Why? Because I know these folks don’t see me. They see a prospect, with a pulse and a wallet. They see their almighty List growing by one. They see their PayPal account saying cha-ching as many times as possible in a day, starting with me. They’re on the third jab and they’re looking to land the right hook.

It doesn’t hurt my feelings a bit. But it also doesn’t get my money. It’s business, yes. It’s just one of the faces of business that I don’t feel obliged to support.

Food for thought

  • When you’re out there seeking supporters, buyers, clients, and customers for your business, do you use scarcity or manipulation to “seal the deal?”
  • Do you believe in a vigorously persuasive approach, using language to herd audience members into your solution rather than a competitor’s?
  • Are you tempted to point out the repercussions if they don’t choose to purchase?
  • Is the local online marketing guru trying to convince you that the hard sell is the ONLY way to “not leave money on the table”?

Here’s my two cents: I would offer that marketing yourself with complete integrity—and without manipulation—is a standout skillset that’s beneficial across the board, from attracting the kinds of clients you love working with, to seeing a healthy bottom line.

Your potential clients are intelligent, thoughtful, hard-working, sometimes stressed-out individuals. The carnival barkers are everywhere, so in this noisy world it can be integrity that stands out as courageous, comforting, and convincing.

In an upcoming post, I’ll give some examples of marketers that operate 100% from a place of compassion, interest, and honesty, and who are wildly successful doing it.

Thanks for listening, and remember to be honest, whole-hearted, and sturdy.


The Morning Routine: Ten Minutes That Change Everything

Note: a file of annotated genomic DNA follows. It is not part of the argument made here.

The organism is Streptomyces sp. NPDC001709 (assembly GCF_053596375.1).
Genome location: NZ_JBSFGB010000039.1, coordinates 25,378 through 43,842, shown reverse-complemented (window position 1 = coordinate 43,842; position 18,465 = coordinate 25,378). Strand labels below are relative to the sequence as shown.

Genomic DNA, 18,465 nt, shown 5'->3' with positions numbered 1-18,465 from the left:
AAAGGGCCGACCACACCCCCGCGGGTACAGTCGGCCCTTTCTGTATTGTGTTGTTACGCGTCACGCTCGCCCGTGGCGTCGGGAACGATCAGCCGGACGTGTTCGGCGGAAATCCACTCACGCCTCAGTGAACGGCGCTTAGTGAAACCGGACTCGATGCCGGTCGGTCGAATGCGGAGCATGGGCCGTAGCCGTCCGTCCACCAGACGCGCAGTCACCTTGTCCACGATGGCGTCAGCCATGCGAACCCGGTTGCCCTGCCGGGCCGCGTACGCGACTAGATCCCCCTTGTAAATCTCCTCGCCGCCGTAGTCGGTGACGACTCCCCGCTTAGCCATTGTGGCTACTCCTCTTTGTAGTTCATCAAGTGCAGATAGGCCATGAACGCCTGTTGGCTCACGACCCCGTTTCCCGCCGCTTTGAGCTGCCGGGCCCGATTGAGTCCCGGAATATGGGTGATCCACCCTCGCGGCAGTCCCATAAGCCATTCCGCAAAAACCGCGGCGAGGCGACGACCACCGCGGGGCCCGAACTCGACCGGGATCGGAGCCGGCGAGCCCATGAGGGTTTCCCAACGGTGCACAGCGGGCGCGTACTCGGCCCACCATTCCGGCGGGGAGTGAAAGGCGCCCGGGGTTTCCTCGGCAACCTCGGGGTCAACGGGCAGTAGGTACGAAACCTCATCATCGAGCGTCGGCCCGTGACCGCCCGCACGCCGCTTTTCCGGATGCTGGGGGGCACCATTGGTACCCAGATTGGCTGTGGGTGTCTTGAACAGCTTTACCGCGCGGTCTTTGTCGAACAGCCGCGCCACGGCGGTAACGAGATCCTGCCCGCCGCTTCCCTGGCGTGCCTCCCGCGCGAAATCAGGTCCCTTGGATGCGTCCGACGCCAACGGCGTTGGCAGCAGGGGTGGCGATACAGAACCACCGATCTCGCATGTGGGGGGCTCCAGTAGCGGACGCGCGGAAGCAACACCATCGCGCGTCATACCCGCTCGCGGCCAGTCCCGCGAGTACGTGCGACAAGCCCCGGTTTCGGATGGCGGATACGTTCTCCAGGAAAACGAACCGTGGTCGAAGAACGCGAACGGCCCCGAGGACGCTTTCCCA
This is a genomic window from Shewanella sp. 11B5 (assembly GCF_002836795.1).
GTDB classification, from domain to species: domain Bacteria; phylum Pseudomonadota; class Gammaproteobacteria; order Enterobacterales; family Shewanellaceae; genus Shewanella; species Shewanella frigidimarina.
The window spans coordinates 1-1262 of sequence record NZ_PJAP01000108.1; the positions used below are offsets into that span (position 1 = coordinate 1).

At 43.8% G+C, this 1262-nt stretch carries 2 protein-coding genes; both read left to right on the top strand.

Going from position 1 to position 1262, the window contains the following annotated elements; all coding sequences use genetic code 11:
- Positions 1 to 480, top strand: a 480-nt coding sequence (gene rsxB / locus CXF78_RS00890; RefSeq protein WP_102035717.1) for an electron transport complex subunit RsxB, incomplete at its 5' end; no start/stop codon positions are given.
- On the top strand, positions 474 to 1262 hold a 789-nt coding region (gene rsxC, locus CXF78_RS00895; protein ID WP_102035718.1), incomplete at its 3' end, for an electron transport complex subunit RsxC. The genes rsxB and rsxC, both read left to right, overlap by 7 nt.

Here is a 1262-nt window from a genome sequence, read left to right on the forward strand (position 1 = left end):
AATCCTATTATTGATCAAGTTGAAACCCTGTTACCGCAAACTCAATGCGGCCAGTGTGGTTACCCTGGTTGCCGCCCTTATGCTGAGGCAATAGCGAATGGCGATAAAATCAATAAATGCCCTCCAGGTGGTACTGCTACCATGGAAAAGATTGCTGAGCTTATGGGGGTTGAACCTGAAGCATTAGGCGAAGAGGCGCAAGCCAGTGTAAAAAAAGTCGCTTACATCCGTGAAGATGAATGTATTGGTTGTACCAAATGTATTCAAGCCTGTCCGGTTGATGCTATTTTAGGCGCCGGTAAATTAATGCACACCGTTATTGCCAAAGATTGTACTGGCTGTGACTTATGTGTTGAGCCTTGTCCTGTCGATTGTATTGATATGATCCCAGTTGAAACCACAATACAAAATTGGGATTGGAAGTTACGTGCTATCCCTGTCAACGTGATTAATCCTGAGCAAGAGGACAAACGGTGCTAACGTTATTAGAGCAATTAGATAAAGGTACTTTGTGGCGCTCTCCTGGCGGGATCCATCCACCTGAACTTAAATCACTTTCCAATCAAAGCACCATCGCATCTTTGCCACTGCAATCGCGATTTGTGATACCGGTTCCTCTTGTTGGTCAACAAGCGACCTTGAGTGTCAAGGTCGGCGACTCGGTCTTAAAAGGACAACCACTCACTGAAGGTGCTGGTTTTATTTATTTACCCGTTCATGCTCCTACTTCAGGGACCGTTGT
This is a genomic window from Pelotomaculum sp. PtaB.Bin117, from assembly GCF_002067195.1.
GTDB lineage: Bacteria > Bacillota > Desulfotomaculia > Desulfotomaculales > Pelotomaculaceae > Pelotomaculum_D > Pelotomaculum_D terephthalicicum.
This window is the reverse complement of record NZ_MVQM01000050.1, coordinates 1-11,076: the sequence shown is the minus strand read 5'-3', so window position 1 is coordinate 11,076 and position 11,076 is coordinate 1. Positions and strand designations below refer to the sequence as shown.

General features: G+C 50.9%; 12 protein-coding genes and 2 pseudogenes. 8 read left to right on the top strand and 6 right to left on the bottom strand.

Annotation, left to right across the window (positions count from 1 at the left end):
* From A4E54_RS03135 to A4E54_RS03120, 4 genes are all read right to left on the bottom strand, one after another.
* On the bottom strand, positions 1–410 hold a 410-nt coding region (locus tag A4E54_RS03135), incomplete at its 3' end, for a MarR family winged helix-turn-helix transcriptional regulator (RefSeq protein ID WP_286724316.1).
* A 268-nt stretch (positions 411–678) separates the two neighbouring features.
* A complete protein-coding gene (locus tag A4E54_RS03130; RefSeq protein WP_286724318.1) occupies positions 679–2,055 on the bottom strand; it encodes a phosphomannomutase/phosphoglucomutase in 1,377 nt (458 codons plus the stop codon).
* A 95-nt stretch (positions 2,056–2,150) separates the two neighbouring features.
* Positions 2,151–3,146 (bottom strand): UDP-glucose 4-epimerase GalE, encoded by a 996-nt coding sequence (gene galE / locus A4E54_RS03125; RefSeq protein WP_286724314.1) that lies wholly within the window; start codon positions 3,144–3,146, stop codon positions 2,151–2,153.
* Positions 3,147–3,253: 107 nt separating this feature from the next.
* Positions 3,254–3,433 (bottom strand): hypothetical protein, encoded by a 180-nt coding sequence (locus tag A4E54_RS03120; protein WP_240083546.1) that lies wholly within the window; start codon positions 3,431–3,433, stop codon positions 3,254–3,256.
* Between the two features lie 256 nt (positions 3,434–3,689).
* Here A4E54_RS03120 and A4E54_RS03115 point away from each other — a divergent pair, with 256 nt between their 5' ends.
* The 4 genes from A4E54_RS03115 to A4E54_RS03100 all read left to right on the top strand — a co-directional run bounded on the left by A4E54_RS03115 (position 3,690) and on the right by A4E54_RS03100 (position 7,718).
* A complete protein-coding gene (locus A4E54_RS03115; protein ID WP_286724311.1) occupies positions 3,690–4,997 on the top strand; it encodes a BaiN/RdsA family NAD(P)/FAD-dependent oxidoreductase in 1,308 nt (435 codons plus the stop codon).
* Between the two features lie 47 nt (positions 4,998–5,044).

It seems like I was a latecomer to the “early morning routine” trend.  I didn’t really trip over that concept until 2014, when suddenly (to me) it seemed to be everywhere I looked.  Leo Babauta had written about it long before on his great blog ZenHabits.net.  Tony Robbins has been talking about it for ages.  Hal Elrod wrote a whole book about the “miracle morning” in 2012. But somehow I’d missed all of that until two years ago, and then it took until the second half of 2015 to finally find a way of doing it that changed my life.

The morning ritual is something that’s been written about in Fast Company, Inc., the Wall Street Journal, and about a trillion other publications.  It’s been popular among high achievers for centuries. Marcus Aurelius had a morning ritual. Benjamin Franklin had one.  Mark Twain contributed the often-quoted advice more than a hundred years ago, “Eat a live frog first thing in the morning and nothing worse will happen to you the rest of the day” (translation: get the hard things out of the way first).  The theory is that, by starting your day with a routine that combines contemplation, goal-setting, and various kinds of activities, you can set yourself up to have a productive, focused, and happy day—by intent, not by luck.

Leo Babauta (one of my heroes) first wrote about his morning routine in 2007 here.  His routine starts at 4:30am and takes about two hours.  Tony Robbins often talks about his “Hour of Power” and even had a podcast you could tune into if you couldn’t motivate yourself to do it alone.  Hal Elrod has a handy acronym for his version of it, S.A.V.E.R.S. – short for Silence, Affirmations, Visualization, Exercise, Reading, Scribe — which I tried for a while. It took about 30 minutes, and covered a lot of bases.

Each would last about two weeks. Then I’d find all the excuses in the world not to do it.